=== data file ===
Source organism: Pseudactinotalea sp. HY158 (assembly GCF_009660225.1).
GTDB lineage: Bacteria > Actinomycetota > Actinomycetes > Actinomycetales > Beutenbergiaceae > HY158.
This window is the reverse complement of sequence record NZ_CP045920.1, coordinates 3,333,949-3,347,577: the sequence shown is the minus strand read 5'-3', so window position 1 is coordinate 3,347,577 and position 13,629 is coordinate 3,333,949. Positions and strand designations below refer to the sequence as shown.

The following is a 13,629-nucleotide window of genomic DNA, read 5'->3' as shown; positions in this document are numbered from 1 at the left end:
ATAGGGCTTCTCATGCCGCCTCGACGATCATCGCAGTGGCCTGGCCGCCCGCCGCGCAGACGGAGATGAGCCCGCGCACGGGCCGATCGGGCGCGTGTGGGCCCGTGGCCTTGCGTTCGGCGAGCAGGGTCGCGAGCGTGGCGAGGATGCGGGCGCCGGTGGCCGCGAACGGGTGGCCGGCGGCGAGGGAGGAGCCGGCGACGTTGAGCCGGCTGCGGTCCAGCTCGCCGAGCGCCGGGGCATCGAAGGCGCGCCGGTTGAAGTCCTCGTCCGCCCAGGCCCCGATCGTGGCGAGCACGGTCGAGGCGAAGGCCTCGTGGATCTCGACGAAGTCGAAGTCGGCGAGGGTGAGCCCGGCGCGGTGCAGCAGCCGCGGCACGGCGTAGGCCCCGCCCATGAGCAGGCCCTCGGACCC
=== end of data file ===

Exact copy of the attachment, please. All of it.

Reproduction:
Source organism: Pseudactinotalea sp. HY158 (assembly GCF_009660225.1).
GTDB lineage: Bacteria > Actinomycetota > Actinomycetes > Actinomycetales > Beutenbergiaceae > HY158.
This window is the reverse complement of sequence record NZ_CP045920.1, coordinates 3,333,949-3,347,577: the sequence shown is the minus strand read 5'-3', so window position 1 is coordinate 3,347,577 and position 13,629 is coordinate 3,333,949. Positions and strand designations below refer to the sequence as shown.

The following is a 13,629-nucleotide window of genomic DNA, read 5'->3' as shown; positions in this document are numbered from 1 at the left end:
ATAGGGCTTCTCATGCCGCCTCGACGATCATCGCAGTGGCCTGGCCGCCCGCCGCGCAGACGGAGATGAGCCCGCGCACGGGCCGATCGGGCGCGTGTGGGCCCGTGGCCTTGCGTTCGGCGAGCAGGGTCGCGAGCGTGGCGAGGATGCGGGCGCCGGTGGCCGCGAACGGGTGGCCGGCGGCGAGGGAGGAGCCGGCGACGTTGAGCCGGCTGCGGTCCAGCTCGCCGAGCGCCGGGGCATCGAAGGCGCGCCGGTTGAAGTCCTCGTCCGCCCAGGCCCCGATCGTGGCGAGCACGGTCGAGGCGAAGGCCTCGTGGATCTCGACGAAGTCGAAGTCGGCGAGGGTGAGCCCGGCGCGGTGCAGCAGCCGCGGCACGGCGTAGGCCCCGCCCATGAGCAGGCCCTCGGACCC